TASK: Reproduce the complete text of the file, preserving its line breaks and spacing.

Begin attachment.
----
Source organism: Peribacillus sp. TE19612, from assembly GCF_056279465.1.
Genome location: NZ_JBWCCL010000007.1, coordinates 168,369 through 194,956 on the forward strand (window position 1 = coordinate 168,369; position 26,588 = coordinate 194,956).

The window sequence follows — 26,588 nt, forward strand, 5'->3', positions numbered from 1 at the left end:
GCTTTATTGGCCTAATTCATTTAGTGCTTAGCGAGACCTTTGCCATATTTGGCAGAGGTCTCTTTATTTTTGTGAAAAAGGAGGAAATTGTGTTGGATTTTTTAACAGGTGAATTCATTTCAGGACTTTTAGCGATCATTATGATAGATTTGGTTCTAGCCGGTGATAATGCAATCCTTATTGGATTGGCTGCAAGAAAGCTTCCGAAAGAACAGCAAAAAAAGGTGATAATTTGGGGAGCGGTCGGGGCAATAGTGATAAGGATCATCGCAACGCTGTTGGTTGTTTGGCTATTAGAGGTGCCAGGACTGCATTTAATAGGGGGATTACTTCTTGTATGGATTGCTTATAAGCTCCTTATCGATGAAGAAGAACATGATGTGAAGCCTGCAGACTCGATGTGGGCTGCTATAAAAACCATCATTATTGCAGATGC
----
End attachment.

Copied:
Source organism: Peribacillus sp. TE19612, from assembly GCF_056279465.1.
Genome location: NZ_JBWCCL010000007.1, coordinates 168,369 through 194,956 on the forward strand (window position 1 = coordinate 168,369; position 26,588 = coordinate 194,956).

The window sequence follows — 26,588 nt, forward strand, 5'->3', positions numbered from 1 at the left end:
GCTTTATTGGCCTAATTCATTTAGTGCTTAGCGAGACCTTTGCCATATTTGGCAGAGGTCTCTTTATTTTTGTGAAAAAGGAGGAAATTGTGTTGGATTTTTTAACAGGTGAATTCATTTCAGGACTTTTAGCGATCATTATGATAGATTTGGTTCTAGCCGGTGATAATGCAATCCTTATTGGATTGGCTGCAAGAAAGCTTCCGAAAGAACAGCAAAAAAAGGTGATAATTTGGGGAGCGGTCGGGGCAATAGTGATAAGGATCATCGCAACGCTGTTGGTTGTTTGGCTATTAGAGGTGCCAGGACTGCATTTAATAGGGGGATTACTTCTTGTATGGATTGCTTATAAGCTCCTTATCGATGAAGAAGAACATGATGTGAAGCCTGCAGACTCGATGTGGGCTGCTATAAAAACCATCATTATTGCAGATGC